This goes back to my point about Fleury's experience in the league. For someone who has been in the league as long as he has, he should no longer be safe from criticism when the Penguins drop a game. He needs to share at least some of the blame rather than fans and the media saying it's everyone else's fault but his own.

Fleury's stats in the regular season do not scream "elite goaltender" to me. In 2007-2008, he had his best season yet, posting a .921 save percentage and 2.33 GAA.

However, despite the fact that he won more than 30 games the next two years, his statistics are not good. In 2008-2009, he regressed and had a .912 save percentage with a 2.67 GAA. Last season, it was a .905 save percentage with a 2.65 GAA.

This year, he is starting off slow. He has yet to find a win, and he has a .889 save percentage with a 3.08 GAA.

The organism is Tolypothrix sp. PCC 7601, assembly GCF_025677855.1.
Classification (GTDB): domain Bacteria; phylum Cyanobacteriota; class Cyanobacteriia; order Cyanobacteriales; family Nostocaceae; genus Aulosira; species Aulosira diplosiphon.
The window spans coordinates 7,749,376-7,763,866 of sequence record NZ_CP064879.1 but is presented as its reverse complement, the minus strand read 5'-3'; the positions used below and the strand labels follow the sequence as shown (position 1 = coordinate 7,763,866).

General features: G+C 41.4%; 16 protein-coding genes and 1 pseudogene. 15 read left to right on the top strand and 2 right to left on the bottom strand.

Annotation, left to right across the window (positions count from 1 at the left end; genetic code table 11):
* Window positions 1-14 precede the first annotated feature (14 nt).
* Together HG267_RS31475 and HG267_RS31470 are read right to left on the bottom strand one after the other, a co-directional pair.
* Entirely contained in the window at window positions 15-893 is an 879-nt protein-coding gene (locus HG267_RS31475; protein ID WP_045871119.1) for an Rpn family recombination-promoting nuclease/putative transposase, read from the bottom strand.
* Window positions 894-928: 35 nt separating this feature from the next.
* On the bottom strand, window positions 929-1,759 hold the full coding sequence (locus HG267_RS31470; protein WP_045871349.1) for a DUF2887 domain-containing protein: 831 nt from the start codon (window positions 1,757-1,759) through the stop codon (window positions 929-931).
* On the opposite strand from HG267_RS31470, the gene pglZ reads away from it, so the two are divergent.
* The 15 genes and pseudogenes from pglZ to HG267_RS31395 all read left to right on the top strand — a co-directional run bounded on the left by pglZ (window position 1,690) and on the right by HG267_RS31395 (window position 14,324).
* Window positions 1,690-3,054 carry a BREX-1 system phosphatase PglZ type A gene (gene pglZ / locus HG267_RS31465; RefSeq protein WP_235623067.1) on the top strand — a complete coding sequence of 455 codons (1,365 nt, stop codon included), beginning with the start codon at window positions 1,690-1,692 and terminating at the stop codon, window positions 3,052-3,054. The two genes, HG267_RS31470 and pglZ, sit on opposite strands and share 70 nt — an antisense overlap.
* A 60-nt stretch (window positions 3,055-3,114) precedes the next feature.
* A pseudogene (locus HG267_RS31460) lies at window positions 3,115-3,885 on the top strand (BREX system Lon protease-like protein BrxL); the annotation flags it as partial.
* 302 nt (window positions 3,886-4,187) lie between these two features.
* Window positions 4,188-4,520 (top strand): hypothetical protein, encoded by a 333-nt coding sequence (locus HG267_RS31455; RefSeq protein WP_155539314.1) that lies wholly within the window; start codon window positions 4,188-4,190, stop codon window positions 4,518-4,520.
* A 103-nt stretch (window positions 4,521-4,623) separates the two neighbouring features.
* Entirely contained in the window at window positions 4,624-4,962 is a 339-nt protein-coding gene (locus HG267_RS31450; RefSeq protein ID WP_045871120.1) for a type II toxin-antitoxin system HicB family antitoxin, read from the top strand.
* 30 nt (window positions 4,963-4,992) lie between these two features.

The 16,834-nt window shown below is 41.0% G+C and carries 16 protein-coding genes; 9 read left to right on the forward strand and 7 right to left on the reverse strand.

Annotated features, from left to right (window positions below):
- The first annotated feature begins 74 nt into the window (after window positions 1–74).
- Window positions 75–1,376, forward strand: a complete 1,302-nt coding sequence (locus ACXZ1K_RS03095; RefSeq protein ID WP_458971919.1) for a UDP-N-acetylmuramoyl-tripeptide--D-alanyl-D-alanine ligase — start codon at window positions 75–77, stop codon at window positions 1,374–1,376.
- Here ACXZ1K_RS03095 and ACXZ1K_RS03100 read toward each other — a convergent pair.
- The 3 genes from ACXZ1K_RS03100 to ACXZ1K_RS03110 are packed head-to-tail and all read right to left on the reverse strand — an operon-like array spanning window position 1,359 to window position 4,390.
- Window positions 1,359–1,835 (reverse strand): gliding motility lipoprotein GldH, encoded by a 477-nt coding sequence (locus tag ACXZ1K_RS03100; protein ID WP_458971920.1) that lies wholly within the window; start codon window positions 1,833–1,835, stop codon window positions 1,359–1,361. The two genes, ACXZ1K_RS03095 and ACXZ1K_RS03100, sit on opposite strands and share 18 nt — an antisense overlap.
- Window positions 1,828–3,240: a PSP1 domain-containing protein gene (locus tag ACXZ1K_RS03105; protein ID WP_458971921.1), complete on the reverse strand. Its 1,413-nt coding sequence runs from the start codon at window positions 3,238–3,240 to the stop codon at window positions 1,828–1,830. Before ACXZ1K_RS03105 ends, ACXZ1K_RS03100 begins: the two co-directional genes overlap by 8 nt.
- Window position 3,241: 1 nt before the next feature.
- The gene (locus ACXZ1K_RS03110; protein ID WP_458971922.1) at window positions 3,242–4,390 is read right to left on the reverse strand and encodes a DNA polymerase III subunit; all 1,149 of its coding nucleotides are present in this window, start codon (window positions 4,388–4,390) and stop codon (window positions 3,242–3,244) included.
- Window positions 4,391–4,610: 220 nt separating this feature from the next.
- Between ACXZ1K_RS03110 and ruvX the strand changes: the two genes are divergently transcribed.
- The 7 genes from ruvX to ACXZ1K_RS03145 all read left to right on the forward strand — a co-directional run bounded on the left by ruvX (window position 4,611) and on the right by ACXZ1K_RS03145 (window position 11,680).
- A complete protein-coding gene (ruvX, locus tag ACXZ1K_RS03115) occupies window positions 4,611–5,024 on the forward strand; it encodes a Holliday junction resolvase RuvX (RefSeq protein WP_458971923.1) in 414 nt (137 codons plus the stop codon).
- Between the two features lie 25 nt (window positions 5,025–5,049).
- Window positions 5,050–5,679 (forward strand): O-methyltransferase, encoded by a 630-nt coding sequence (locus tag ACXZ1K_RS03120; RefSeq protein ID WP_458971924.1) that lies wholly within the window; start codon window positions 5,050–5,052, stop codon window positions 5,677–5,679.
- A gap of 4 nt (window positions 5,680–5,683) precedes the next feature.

His performances during the regular season are mediocre. It does no good to cling to one Stanley Cup when he is just not that good all year. He needs to be reliable throughout the season, and not just a few games at a time, for the Pens to truly be a serious contender.

Finally, I feel a little annoyed by the fact that Fleury is virtually irreplaceable. He has a no-trade clause in his contract, and the Penguins are stuck with him for the future. He also makes $5.5 million a year.

I do not feel that Fleury is worth his contract. His struggles would be a little easier to take if he made less money, but he does not show he deserves over five million dollars a year. In my opinion, his play has not justified him being kept safe from ever being traded. No player should be that indispensable.

Hey, even the great Wayne Gretzky got traded.

In my opinion, Marc-Andre Fleury is vastly overrated, and I don't think he will ever be a great goalie. It is long time for Penguins fans to stop clinging to 2009 to defend him and hold him responsible for some of the team's problems.

Fleury needs to step up and come through on more than one occasion every few months. Until that happens, my opinion won't change.